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Thread: Improvement: Concave inside convex

  1. #1

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    Improvement: Concave inside convex

    I'm back to photographing clear glass in my makeshift studio. I posted an image of this pair of items awhile ago when I was just beginning to get my feet wet. I have now modified a pair of old saw horses with furniture gliders for use with easily positioning tabletops made of glass, mirror or acrylic.

    This image is lit from behind using hot lights shining through one sheet of Strathmore 300 Series tracing paper. The glass subjects are placed on a mirror.

    C&C encouraged, as always!


    Improvement: Concave inside convex


    Everyone counseled me that the horizon in the above image is distracting. So, I shot a similar image again using a glass tabletop instead of a mirror. The horizon was less noticeable and I was able to easily get rid of it entirely during post-processing. That image is shown below.

    I learned a really valuable lesson, which would not have been possible without everyone's help: though the horizon in the above image does not bother me, it was clear by everybody's reaction to it that it detracted from what I was hoping the image would communicate to others. Terri and my wife said it best by explaining that the horizon is the first thing that they saw. That most definitely was not my intention, so that in itself makes the first image a failure.

    Continued C&C much appreciated!


    Improvement: Concave inside convex
    Last edited by Mike Buckley; 22nd October 2012 at 01:39 AM.

  2. #2
    Daisy Mae's Avatar
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    Re: Improvement: Concave inside convex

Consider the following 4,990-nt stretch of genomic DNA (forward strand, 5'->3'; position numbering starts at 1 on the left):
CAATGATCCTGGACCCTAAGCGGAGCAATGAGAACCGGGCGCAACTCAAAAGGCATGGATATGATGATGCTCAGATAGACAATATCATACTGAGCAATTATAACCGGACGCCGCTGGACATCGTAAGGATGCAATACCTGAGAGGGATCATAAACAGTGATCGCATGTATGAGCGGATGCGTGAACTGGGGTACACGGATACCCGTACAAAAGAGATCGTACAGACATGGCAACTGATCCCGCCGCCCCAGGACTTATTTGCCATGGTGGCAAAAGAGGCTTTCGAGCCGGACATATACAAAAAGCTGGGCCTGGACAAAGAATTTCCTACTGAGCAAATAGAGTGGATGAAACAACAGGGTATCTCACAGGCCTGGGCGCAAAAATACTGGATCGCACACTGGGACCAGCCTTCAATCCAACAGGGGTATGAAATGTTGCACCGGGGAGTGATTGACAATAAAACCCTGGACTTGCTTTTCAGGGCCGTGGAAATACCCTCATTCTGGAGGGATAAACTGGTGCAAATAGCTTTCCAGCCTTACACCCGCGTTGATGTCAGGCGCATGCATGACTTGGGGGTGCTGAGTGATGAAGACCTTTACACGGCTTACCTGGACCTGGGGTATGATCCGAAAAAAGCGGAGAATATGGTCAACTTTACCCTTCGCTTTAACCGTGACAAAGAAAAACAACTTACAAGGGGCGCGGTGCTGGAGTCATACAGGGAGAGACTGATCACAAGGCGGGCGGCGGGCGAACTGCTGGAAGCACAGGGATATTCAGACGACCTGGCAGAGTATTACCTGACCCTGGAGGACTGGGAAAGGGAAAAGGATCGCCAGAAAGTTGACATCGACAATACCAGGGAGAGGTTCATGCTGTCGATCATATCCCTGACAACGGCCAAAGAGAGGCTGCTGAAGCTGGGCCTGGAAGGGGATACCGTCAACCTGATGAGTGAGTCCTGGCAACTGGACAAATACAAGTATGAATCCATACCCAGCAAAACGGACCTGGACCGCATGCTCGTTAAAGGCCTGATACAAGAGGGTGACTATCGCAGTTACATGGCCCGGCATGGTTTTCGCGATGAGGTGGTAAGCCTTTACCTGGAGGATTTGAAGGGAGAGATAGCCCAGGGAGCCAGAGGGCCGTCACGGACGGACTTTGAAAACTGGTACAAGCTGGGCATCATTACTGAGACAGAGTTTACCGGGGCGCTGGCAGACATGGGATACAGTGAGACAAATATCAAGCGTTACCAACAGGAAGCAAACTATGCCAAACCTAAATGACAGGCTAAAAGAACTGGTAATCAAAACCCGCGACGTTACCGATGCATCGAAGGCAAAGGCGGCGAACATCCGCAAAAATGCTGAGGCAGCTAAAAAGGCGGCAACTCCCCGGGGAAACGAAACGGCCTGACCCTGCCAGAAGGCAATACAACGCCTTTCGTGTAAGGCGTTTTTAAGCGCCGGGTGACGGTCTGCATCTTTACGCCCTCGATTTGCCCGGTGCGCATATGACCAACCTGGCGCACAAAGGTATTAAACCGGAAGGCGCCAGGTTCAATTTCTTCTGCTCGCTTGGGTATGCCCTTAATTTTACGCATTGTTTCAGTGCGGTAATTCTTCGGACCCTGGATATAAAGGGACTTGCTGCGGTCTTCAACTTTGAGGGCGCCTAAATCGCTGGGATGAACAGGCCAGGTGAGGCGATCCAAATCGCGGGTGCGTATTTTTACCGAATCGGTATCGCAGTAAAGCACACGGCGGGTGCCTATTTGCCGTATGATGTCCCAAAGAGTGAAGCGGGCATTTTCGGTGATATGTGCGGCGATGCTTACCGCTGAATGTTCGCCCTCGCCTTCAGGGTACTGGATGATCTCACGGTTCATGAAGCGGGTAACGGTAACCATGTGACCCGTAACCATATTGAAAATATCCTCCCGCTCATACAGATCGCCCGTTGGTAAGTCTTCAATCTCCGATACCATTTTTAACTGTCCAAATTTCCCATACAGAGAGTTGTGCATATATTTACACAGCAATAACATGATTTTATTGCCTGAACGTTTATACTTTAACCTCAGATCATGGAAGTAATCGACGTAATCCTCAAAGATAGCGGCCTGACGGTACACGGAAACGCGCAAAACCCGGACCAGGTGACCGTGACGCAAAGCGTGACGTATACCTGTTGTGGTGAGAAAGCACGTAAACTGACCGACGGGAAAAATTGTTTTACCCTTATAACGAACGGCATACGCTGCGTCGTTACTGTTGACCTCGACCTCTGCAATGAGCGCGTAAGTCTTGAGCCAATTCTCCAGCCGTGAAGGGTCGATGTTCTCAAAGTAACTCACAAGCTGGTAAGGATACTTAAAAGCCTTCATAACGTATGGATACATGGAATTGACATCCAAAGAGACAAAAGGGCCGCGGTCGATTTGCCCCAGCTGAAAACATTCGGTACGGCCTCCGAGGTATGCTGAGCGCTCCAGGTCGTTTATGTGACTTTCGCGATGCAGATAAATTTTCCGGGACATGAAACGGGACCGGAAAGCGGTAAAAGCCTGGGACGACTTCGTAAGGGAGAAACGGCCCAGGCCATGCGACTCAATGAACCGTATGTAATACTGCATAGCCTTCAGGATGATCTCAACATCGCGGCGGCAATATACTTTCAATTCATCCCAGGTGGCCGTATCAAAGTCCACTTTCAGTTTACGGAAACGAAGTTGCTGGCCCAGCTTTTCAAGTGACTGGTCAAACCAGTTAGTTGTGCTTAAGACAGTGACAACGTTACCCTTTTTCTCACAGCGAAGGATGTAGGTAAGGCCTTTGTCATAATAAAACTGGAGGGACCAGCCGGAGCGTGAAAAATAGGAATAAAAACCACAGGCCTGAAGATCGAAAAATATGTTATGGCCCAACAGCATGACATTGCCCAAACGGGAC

Mike...stand up and look at your monitor from above the top of the screen. You should be able to see the tonal problems with the background.

    Straight on I can see them although not so much but they detract from a good clean image.When you are dealing with glass and a white background then it really needs to be white thoughout because of the simplicity of the composition. Anything patchy will draw the eye.

    Love the concept though...I must go and break out the glassware.
    Last edited by Daisy Mae; 21st October 2012 at 03:10 PM.

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    Re: Improvement: Concave inside convex

    I sure am glad that you asked me to stand up and look down rather than get on the floor and look up. Seriously though, I understand your point if I were trying to achieve a crisp white background throughout the entirety of the image. However, I'm instead trying to display the subtle shades of almost white that help define the shape of the glass.

    If I'm missing your point, be sure to let me know. As an example, can you describe exactly what draws the eye in an unattractive way for you?

    Quote Originally Posted by Daisy Mae View Post
    I must go and break out the glassware.
    Just remember the important distinction between breaking out the glassware and breaking it.

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    Daisy Mae's Avatar
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    Re: Improvement: Concave inside convex

    In the main it's that dark line that stops just under half way down from top and runs the whole way across the image although much darker on the right.l

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    Re: Improvement: Concave inside convex

    Mike I've "enhanced" what Daisy mentioned by darkening mid tones.

    Improvement: Concave inside convex

    The lower corners look like feint shadows but are distinct and the line more or less right across is distinct and then turns into a weaker gradient towards the top. The line across the inner tumbler is prominent but less dark than the other line across.

    I can see them very clearly on my monitor. I wonder if you have a sharp fold in the tracing paper?